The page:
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Book Exchange - how to do?

Hey everyone!

I have asked some users whether they want to change books with me and some accepted my offer. So now I asked myself, if it is a kind of convention or custom (?) to put a little present in the packet since some people said they rejoice at getting tea or bookmarks.
Can anyone help me? Is it like this (or at least in Germany?)
And what gift would you send to another bookcrosser?

Thank you for answering!
SophiaChrist

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Hey everyone!

I have asked some users whether they want to change books with me and some accepted my offer. So now I asked myself, if it is a kind of convention or custom (?) to put a little present in the packet since some people said they rejoice at getting tea or bookmarks.
Can anyone help me? Is it like this (or at least in Germany?)
And what gift would you send to another bookcrosser?

Thank you for answering!
SophiaChrist
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It's nice to add little extras to the package if you're mailing books - but only if it's permitted by the type of shipping you're using, and if the items themselves aren't on the prohibited list of the country they're going to. [Some countries have restrictions on specific types of books as well, so it's a good idea to check up on those things.]

When mailing within the US, the most inexpensive shipping is called "media mail", and is restricted to media only - books, CDs, DVDs, but no extras, including personal notes - so I only add extras to those packages if the book's small enough that the first-class postage is as cheap as the media-mail rate. For international mailings from the US, I seldom add anything but fancy bookmarks or postcards to international packages; we have no "surface rate" anymore, so international mailing is expensive, and adding bonus items can boost the already-high postage too much.

If one can afford the postage, and if the items aren't against customs-regulations in the target countries, it's lovely to add little gifts. Small items with a flavor of your own country are very nice - postcards, bookmarks, even postage stamps if the person you're mailing to collects them. [Using colorful stamps on your package can be a plus for the recipient too; if they don't collect stamps themselves they may know someone who does, and who'd love to see stamps from another country.]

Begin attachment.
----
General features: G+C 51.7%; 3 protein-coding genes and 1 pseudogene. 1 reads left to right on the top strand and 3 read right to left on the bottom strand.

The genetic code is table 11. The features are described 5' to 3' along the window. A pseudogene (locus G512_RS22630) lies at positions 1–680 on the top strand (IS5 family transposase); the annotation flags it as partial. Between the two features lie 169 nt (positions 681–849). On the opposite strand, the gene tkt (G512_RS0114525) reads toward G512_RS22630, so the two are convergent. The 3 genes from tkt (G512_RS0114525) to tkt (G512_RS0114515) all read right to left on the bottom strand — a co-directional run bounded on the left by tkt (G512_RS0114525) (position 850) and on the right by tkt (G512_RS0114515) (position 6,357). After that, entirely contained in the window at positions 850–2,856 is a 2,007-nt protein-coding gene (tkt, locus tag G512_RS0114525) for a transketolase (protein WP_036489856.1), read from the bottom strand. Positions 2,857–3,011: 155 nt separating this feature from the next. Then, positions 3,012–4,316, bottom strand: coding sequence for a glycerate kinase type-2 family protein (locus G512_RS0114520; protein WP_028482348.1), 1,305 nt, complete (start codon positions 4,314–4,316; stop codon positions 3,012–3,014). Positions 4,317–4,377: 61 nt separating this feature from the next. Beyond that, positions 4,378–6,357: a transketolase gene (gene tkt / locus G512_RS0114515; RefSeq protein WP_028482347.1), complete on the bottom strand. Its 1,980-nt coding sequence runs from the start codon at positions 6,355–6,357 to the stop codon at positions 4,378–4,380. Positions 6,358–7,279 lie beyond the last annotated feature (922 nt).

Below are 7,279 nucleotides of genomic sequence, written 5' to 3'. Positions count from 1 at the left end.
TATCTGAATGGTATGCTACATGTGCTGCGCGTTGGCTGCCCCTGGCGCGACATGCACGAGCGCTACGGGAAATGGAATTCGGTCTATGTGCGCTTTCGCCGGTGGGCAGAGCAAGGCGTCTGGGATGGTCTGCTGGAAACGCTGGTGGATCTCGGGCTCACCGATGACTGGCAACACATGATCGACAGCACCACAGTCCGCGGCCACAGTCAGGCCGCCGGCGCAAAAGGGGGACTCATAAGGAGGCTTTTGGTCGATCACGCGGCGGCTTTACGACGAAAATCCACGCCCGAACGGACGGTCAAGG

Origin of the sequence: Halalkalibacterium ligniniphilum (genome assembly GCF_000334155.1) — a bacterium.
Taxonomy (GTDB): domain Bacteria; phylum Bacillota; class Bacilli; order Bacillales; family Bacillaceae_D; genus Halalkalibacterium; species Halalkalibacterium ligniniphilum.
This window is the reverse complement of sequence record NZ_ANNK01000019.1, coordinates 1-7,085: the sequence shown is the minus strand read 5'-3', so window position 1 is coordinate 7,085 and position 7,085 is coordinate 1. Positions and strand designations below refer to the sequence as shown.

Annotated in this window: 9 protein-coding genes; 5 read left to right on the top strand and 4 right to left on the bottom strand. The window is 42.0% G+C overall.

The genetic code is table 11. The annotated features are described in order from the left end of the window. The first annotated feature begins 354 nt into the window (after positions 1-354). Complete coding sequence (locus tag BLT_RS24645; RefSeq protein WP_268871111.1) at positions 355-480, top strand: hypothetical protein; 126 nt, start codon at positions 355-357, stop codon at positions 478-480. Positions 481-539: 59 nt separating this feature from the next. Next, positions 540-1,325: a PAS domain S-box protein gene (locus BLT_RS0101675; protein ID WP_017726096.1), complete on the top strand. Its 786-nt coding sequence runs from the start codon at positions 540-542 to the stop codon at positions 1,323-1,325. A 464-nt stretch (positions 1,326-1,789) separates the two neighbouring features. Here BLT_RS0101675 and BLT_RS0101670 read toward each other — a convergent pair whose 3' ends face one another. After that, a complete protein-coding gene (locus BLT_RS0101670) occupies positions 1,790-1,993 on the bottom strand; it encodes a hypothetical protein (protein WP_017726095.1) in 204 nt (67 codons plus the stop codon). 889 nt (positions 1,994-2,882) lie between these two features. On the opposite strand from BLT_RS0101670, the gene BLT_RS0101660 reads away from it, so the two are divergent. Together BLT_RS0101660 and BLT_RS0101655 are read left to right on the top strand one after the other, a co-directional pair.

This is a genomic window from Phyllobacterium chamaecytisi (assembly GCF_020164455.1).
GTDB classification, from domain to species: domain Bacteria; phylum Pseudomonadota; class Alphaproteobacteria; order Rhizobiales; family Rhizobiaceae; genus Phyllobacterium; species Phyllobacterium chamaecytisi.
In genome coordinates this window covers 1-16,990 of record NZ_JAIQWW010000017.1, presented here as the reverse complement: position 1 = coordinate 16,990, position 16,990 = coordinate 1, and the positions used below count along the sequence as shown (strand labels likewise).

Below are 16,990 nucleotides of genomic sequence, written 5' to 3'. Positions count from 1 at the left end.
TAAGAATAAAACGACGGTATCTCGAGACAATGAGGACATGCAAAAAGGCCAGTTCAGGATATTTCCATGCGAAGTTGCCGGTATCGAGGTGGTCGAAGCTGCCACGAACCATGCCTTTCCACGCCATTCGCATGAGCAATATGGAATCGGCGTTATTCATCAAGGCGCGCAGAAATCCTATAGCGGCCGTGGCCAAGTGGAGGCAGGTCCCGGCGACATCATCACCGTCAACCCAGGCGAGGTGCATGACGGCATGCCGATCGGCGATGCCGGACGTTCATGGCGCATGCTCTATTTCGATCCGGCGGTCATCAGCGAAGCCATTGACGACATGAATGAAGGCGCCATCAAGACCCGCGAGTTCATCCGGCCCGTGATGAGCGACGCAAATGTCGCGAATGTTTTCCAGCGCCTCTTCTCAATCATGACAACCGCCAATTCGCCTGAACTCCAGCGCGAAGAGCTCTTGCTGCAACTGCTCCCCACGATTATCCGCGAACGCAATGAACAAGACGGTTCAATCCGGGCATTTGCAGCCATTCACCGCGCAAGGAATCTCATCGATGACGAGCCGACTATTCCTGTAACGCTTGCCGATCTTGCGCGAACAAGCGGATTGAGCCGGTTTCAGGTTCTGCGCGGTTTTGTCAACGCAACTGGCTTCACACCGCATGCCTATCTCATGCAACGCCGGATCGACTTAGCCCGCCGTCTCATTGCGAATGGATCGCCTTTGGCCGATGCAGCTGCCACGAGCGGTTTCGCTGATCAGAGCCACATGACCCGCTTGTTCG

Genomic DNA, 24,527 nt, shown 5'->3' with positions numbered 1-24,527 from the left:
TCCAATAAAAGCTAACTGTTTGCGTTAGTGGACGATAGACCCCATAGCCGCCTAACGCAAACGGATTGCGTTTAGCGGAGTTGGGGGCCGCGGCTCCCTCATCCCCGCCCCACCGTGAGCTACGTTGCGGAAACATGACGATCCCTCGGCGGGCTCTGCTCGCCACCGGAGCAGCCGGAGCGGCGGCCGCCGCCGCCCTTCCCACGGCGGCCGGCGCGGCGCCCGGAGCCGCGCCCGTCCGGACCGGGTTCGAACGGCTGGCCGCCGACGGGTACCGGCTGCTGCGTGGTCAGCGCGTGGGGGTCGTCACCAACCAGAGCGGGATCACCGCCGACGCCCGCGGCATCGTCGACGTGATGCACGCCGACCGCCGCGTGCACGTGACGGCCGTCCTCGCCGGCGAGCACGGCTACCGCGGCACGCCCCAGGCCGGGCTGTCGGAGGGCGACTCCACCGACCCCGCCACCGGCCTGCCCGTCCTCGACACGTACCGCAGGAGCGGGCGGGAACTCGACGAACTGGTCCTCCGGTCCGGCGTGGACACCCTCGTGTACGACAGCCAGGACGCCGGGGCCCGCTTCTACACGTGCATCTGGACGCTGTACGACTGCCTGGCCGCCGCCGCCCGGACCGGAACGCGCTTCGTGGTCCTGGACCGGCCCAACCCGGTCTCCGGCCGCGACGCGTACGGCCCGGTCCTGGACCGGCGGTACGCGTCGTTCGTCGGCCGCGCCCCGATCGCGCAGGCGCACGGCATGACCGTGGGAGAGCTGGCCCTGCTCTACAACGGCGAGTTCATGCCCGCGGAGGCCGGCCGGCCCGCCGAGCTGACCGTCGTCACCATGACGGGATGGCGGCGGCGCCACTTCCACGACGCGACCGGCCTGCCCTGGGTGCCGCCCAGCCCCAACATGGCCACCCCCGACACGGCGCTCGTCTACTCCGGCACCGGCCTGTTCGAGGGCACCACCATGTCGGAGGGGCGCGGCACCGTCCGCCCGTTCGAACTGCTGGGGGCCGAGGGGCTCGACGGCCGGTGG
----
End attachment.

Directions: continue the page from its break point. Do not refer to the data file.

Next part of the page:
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Hi SophiaChrist,

GoryDetails has covered just about all you need to know about enclosing 'goodies' with books; here are some links (all in German) which you may or may not know about on the postal options and rules in Germany:

The German equivalent of "media mail" (but just for books) is the "Büchersendung"; for posting books within Germany you can find:
- an overview at http://www.deutschepost.de/---/buechersendung_national.html
- what's allowed & what's not at http://www.deutschepost.de/---/so-funktioniert-s.html
- and FAQs at http://www.deutschepost.de/---/haeufige-fragen.html

Not every 'Büchersendung' is checked by the postal authorities for 'forbidden' goodies, but if you are unlucky and your book (complete with goodies) is checked, it will be not be delivered to the addressee. It will be sent back to you and you'll have to pay to post the book again.

For posting individual books from Germany to other countries, the worldwide letter rate is usually identical to the 'Presse und Buch International' Priority rate
( http://www.deutschepost.de/---/presse-buch-international.html ), is faster, and with letter post there are less restrictions on what you can enclose.

Have fun with your book exchanges, and if you need more information in German, feel free to ask in the German forum at http://www.bookcrossing.com/---/14 .

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